Heuristics are mental shortcuts that optimise human judgement and decision-making, but they can also lead to bad decisions, especially those involving consumer behaviour.
We are not ‘irrational’ when making consumer decisions; in fact, we have evolved to become active decision-makers. Psychology researchers  argue that people often find rapid solutions on the base of heuristics.
Heuristics are commonly known as an automatic and intuitive cognitive process, like mental shortcuts or rules of thumb, which allows quick decisions when an optimal judgement is impractical to make, or when there is a high level of uncertainty. Heuristics represent a process of answering a difficult question based on familiar answers, as mental shortcuts ease the cognitive load of the decision-making process. This means that the brain, like a computer, will then require less processing power.
However, human reasoning usually deviates from formal logic (e.g. syllogistic reasoning) and, as a consequence, heuristics may lead to bad decisions as people are unaware of frequent biases. For example, the decision to buy one high-sugar and high-fat lunch has no significant long-term impact but making that same decision every day can lead to weight gain and increase the risk of cardiovascular diseases . If hundreds of thousands of people make the same decision, then in the long-term, there is an obesity epidemic , eventually overloading the national health service. This example suggests how one simple consumer decision based on heuristics can lead to a massive problem. That said, here is a common type of heuristics that influence human decision-making and consumer behaviour.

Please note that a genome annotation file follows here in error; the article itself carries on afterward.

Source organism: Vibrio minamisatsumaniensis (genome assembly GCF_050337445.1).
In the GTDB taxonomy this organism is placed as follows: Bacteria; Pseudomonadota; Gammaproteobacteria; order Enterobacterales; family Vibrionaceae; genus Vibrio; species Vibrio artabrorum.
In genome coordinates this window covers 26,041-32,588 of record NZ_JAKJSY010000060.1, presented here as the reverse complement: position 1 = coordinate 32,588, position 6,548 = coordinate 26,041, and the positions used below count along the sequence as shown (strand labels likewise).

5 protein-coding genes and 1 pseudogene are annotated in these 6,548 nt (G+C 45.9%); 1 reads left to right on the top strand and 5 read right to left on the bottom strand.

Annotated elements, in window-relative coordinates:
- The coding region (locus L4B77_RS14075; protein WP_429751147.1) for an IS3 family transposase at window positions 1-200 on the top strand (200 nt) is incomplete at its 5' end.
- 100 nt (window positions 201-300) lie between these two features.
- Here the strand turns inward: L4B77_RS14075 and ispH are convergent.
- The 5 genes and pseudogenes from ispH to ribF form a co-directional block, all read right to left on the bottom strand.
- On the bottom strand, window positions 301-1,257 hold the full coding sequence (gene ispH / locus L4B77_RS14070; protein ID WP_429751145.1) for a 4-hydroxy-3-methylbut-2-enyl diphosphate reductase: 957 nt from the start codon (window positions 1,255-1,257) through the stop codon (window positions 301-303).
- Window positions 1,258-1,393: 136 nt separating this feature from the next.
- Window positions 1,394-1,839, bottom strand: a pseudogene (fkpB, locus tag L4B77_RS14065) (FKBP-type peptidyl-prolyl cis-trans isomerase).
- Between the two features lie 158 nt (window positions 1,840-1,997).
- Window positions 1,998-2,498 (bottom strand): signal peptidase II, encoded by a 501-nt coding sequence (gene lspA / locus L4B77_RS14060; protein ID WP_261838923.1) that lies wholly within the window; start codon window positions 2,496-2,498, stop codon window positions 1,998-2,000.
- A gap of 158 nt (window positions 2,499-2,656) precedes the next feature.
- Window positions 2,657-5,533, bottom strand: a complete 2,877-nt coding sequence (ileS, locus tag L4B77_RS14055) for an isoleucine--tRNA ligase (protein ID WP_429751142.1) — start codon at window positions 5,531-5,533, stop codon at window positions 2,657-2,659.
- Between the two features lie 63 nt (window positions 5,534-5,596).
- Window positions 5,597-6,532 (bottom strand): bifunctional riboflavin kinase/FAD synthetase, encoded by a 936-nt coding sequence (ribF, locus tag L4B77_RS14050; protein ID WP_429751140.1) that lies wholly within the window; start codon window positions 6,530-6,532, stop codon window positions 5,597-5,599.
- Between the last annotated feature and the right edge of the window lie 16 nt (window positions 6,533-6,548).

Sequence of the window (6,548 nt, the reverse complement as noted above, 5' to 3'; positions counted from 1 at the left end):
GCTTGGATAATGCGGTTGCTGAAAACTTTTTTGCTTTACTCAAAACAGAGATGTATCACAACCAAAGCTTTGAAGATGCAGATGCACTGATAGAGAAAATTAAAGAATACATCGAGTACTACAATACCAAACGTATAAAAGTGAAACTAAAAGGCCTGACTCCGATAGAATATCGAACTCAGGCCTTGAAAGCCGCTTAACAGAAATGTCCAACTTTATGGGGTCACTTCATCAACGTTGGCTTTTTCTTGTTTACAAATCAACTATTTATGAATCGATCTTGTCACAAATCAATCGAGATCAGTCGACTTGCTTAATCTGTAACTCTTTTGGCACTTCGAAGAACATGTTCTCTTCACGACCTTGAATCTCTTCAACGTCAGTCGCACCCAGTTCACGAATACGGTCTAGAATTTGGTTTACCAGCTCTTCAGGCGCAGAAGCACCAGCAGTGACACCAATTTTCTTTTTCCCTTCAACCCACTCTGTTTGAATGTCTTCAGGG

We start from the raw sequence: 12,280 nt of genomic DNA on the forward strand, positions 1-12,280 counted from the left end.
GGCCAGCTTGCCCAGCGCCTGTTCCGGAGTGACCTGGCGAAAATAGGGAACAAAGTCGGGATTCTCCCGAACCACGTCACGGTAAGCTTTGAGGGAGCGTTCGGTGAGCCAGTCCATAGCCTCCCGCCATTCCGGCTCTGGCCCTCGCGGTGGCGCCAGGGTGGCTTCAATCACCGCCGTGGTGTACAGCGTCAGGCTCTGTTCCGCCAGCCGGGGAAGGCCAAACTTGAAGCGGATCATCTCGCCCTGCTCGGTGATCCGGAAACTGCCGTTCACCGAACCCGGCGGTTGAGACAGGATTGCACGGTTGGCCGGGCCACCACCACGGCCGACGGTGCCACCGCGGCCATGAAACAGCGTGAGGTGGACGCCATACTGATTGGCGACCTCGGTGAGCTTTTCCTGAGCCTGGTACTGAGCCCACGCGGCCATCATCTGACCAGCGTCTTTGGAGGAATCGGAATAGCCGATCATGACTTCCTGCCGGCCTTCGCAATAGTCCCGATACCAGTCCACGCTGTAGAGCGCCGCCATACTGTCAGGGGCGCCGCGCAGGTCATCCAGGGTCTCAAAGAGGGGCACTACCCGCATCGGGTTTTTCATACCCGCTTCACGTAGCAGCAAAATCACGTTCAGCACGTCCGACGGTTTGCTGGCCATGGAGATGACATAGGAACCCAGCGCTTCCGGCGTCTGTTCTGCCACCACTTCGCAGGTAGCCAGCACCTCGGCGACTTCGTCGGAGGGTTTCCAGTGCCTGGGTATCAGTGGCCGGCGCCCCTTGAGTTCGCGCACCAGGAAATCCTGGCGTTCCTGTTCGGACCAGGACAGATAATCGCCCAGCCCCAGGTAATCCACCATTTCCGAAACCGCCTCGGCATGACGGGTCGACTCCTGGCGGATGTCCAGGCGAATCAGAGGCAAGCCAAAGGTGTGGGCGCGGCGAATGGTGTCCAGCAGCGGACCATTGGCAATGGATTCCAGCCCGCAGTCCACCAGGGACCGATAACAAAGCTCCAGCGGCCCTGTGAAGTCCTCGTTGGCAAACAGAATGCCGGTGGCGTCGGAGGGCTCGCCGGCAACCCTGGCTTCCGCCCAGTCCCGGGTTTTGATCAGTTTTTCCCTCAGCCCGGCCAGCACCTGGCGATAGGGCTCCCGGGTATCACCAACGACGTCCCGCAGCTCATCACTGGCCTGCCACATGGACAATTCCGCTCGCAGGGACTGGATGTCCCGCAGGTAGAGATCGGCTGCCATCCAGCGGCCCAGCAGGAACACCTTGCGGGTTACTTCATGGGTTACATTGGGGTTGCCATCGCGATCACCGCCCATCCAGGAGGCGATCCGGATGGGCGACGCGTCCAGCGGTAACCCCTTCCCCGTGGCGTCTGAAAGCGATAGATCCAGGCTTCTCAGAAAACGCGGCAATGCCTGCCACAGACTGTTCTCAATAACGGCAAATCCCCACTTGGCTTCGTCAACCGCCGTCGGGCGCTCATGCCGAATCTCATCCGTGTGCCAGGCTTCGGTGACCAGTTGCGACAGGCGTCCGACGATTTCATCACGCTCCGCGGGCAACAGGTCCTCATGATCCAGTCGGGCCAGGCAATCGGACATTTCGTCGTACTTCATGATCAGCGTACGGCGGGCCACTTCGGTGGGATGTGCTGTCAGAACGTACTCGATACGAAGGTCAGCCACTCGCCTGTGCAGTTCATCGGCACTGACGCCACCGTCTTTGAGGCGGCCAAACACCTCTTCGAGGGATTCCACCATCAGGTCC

Availability heuristics refers to judgements based on the ease with which relevant facts come to mind. The brain is not ‘lazy’ and it draws conclusions based on the frequency of past events. The more an event occurs, the more likely the brain will make future decisions based on reoccurring experiences, including consumer purchases.
However, easily recalled events, especially rare ones, create more availability biases in everyday judgement. For example, in a psychology study , participants were divided into two groups, and each group listened to a list of 39 names. In the first group, the names on the list comprised of 19 famous men and 20 less famous women; whereas in the second group the list comprised of 19 famous women and 20 less famous men. After listening to the list, some participants had to write down as many names as they could remember; others were asked whether the list contained more names of men or women.
The results indicated that participants recalled more of the famous names (12 out of 19) than the non-famous names (8 out of 20). That is, famous names were more mentally available. Also, 80 out of 99 participants judged the gender category that contained more famous names to be more frequent. (e.g. the people who received a list of 19 famous women and 20 famous men reported that there were more women than men in the list). These findings suggest that people make proportion estimates by assessing the ease with which examples becomes available in their minds. When a category was easier to remember (because of fame), it was judged more frequent, even when it was not the case.